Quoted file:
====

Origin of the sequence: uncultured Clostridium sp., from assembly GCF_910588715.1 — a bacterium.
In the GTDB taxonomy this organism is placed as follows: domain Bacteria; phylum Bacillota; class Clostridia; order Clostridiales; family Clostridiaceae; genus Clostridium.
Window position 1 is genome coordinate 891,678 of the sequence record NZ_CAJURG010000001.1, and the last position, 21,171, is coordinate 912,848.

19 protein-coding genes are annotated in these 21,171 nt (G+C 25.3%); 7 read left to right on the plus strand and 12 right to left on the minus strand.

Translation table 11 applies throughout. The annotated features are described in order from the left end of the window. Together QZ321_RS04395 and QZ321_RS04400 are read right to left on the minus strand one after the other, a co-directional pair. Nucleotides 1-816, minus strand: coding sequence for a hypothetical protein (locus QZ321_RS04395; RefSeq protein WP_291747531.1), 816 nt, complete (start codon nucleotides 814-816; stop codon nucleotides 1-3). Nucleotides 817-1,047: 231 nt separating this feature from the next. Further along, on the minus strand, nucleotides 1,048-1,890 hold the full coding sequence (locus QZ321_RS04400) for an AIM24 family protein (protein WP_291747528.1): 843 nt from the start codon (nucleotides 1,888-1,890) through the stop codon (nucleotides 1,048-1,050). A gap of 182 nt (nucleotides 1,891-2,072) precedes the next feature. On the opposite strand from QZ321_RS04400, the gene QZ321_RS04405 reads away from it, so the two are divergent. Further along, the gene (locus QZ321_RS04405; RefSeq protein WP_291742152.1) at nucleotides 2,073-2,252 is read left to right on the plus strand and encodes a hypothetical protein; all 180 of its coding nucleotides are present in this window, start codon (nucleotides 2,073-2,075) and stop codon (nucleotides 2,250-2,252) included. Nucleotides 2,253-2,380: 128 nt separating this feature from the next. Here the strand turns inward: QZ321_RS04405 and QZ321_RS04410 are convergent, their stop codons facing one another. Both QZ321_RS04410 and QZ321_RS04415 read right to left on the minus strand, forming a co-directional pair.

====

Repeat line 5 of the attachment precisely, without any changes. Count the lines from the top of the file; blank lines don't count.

Translation table 11 applies throughout. The annotated features are described in order from the left end of the window. Together QZ321_RS04395 and QZ321_RS04400 are read right to left on the minus strand one after the other, a co-directional pair. Nucleotides 1-816, minus strand: coding sequence for a hypothetical protein (locus QZ321_RS04395; RefSeq protein WP_291747531.1), 816 nt, complete (start codon nucleotides 814-816; stop codon nucleotides 1-3). Nucleotides 817-1,047: 231 nt separating this feature from the next. Further along, on the minus strand, nucleotides 1,048-1,890 hold the full coding sequence (locus QZ321_RS04400) for an AIM24 family protein (protein WP_291747528.1): 843 nt from the start codon (nucleotides 1,888-1,890) through the stop codon (nucleotides 1,048-1,050). A gap of 182 nt (nucleotides 1,891-2,072) precedes the next feature. On the opposite strand from QZ321_RS04400, the gene QZ321_RS04405 reads away from it, so the two are divergent. Further along, the gene (locus QZ321_RS04405; RefSeq protein WP_291742152.1) at nucleotides 2,073-2,252 is read left to right on the plus strand and encodes a hypothetical protein; all 180 of its coding nucleotides are present in this window, start codon (nucleotides 2,073-2,075) and stop codon (nucleotides 2,250-2,252) included. Nucleotides 2,253-2,380: 128 nt separating this feature from the next. Here the strand turns inward: QZ321_RS04405 and QZ321_RS04410 are convergent, their stop codons facing one another. Both QZ321_RS04410 and QZ321_RS04415 read right to left on the minus strand, forming a co-directional pair.